BY ALLISON LEVITSKY
Daily Post Staff Writer
Palo Alto Planning Director Hillary Gitelman is leaving the city after four years for a San Francisco consulting firm, joining the ranks of three other top employees leaving the city government this year.
Gitelman will join the environmental planning, science and design firm Environmental Science Associates in San Francisco after May 11.
“It’s a great firm that I have worked with many times over the course of my career, and am excited to join their team,” Gitelman told the Post in an email. “There are so many great people here in Palo Alto who I will miss, however, including City Manager Jim Keene, the other department heads and the staff of the Planning and Community Development Department.”
Assistant Planning Director Jonathan Lait will take over as interim planning director. Gitelman joined the city in 2013 after serving as Napa County’s director of conservation, development and planning for eight years.
Before that, she worked as the planning director of the Presidio Trust from 1999 to 2004.
“We’ve done a lot of planning work together over the last four-plus years in support of the City Council’s priorities,” Gitelman said. “Notable projects have included finishing the Comprehensive Plan Update, ordinances to preserve ground-floor retail and meter the pace of office growth, upgrading all of the city’s traffic signals, rolling out three new Residential Preferential Parking districts, teeing up the Housing Work Plan for 2018 and 2019 and much more.”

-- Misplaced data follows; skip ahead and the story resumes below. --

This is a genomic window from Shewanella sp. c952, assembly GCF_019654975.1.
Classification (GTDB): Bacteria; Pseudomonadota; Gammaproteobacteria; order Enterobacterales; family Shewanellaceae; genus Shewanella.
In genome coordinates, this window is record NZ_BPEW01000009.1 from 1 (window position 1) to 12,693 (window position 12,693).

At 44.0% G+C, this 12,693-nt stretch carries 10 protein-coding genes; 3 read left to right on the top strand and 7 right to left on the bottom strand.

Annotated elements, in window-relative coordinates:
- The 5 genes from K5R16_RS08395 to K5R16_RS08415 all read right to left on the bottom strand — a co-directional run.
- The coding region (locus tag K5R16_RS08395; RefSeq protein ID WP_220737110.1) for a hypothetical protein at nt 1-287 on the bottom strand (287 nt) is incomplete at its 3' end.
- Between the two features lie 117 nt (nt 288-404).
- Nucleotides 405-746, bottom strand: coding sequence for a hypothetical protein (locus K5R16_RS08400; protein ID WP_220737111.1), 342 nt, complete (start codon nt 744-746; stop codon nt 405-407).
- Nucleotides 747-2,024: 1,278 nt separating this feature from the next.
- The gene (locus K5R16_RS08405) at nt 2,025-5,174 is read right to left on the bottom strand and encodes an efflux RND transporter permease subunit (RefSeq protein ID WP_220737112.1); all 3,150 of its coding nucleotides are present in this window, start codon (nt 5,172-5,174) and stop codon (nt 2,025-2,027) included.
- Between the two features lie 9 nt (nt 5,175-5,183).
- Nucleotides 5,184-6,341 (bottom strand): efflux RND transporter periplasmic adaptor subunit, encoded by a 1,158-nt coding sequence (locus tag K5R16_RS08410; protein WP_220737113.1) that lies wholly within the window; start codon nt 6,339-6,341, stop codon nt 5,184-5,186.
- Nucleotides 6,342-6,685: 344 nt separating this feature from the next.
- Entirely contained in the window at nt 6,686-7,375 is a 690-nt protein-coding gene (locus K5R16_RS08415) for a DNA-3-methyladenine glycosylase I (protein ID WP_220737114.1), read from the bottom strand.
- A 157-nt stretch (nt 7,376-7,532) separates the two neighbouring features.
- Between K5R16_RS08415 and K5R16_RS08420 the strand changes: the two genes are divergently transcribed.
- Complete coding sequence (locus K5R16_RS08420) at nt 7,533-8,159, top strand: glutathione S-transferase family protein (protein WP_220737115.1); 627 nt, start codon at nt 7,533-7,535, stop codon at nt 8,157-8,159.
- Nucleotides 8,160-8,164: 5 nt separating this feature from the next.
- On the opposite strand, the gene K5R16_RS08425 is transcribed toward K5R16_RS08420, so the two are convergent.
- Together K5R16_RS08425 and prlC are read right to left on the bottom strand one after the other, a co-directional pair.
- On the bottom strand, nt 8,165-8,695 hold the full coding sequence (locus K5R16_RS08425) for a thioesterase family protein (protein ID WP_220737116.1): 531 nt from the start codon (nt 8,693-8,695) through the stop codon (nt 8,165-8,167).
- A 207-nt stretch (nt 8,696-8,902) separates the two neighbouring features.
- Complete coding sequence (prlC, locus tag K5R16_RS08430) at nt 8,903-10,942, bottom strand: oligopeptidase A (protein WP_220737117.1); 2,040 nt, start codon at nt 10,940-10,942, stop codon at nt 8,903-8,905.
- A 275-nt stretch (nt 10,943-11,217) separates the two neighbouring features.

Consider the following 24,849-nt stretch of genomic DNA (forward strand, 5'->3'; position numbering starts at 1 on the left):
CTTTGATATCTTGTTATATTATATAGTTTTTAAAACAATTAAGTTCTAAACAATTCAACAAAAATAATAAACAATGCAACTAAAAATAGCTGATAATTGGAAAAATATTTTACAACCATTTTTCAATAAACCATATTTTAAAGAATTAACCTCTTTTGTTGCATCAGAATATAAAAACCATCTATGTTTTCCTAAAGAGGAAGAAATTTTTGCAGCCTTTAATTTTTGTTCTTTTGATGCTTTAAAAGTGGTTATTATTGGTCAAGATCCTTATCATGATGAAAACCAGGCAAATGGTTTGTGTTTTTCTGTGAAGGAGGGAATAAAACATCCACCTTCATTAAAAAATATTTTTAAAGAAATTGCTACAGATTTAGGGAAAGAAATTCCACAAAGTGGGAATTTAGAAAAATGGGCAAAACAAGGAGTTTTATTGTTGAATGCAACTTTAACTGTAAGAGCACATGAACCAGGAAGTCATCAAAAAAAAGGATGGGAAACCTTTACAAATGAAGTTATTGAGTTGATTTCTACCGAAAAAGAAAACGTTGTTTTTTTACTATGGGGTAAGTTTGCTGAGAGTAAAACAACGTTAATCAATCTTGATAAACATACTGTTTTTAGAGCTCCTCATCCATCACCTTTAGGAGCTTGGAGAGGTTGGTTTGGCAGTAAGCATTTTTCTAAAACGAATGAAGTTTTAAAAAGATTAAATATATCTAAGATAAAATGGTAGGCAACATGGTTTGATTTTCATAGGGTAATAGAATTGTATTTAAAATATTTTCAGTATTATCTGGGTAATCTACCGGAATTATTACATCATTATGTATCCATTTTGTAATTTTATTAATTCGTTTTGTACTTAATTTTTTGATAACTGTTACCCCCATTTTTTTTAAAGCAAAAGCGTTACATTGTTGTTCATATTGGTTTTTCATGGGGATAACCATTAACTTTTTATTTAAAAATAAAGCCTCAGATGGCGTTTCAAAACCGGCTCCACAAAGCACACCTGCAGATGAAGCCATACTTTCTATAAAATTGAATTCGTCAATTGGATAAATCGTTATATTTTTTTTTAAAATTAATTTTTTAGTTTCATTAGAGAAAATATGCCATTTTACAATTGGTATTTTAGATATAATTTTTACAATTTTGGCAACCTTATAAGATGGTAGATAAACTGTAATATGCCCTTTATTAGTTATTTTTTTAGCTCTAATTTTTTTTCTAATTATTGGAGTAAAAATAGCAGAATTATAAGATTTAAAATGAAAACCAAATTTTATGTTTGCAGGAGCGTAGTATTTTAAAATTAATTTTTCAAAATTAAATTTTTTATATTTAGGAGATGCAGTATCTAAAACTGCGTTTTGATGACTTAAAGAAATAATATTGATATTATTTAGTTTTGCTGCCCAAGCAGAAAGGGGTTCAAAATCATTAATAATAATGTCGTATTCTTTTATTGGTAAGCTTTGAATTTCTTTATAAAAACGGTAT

The city also established new rules for backyard in-law units and new housing impact fees for developers under Gitelman’s watch.
The Planning Department oversees application processing, long-range planning, transportation planning, code enforcement and planning-related customer service at the city’s Development Center at 285 Hamilton Ave.
Three other top city employees will be retiring in the next eight months.
Chief Financial Officer Lalo Perez and Public Works Director Mike Sartor plan to step down by July 1, Keene said. Keene will be retiring by the end of the year and doesn’t expect the city to swear in a new planning director until 2019.
“It’s a challenging time to be doing recruitment just in general because the competition for people is pretty tight,” Keene told the Post. The same is true of private companies, he said.
Baby Boomers retiring
Keene attributed the city’s high turnover to the demographics of Baby Boomer employees retiring, as well as the high cost of housing and the worsening traffic that makes commuting to Palo Alto difficult. Gitelman’s new position will bring her closer to where she lives, Keene said — she won’t have to live part-time in a small place to be able to work in Palo Alto.
Gitelman’s position was a demanding one, Keene said, because so many hot-button issues ailing the region related to planning and land use fall in her lap. He said that Gitelman’s time with the city “probably feels a whole lot longer than four and a half years.”
The city expects a lot of its employees, Keene said, because of the high demands of the community around municipal issues. That can lead to high turnover, but he said it also gives employees a great credential on their resume.
“To be from Palo Alto makes our employees appealing because other folks know that this is a pretty intense and demanding environment, for good reasons,” Keene said. “It’s a very, very high-quality community and place with high expectations, as it should be, from the community.”